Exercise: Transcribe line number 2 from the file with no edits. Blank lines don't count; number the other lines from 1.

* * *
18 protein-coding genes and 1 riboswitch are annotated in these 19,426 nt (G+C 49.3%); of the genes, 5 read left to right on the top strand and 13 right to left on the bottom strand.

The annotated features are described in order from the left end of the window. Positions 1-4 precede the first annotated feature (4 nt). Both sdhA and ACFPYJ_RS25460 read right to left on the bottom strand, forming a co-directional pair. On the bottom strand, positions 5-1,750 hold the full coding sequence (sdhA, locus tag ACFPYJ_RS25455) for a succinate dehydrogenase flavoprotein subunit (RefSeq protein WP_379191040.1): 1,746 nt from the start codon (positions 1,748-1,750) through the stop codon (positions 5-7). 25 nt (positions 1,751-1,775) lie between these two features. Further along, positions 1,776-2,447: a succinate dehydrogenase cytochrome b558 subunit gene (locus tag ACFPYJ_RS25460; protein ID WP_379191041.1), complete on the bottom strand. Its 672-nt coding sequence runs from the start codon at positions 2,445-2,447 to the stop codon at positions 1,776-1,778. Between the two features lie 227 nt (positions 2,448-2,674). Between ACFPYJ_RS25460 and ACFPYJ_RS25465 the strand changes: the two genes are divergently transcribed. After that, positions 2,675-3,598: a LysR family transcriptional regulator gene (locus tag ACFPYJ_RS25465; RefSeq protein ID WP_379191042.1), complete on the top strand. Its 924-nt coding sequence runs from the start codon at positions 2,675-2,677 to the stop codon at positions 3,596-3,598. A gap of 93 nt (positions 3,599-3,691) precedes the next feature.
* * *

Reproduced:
The annotated features are described in order from the left end of the window. Positions 1-4 precede the first annotated feature (4 nt). Both sdhA and ACFPYJ_RS25460 read right to left on the bottom strand, forming a co-directional pair. On the bottom strand, positions 5-1,750 hold the full coding sequence (sdhA, locus tag ACFPYJ_RS25455) for a succinate dehydrogenase flavoprotein subunit (RefSeq protein WP_379191040.1): 1,746 nt from the start codon (positions 1,748-1,750) through the stop codon (positions 5-7). 25 nt (positions 1,751-1,775) lie between these two features. Further along, positions 1,776-2,447: a succinate dehydrogenase cytochrome b558 subunit gene (locus tag ACFPYJ_RS25460; protein ID WP_379191041.1), complete on the bottom strand. Its 672-nt coding sequence runs from the start codon at positions 2,445-2,447 to the stop codon at positions 1,776-1,778. Between the two features lie 227 nt (positions 2,448-2,674). Between ACFPYJ_RS25460 and ACFPYJ_RS25465 the strand changes: the two genes are divergently transcribed. After that, positions 2,675-3,598: a LysR family transcriptional regulator gene (locus tag ACFPYJ_RS25465; RefSeq protein ID WP_379191042.1), complete on the top strand. Its 924-nt coding sequence runs from the start codon at positions 2,675-2,677 to the stop codon at positions 3,596-3,598. A gap of 93 nt (positions 3,599-3,691) precedes the next feature.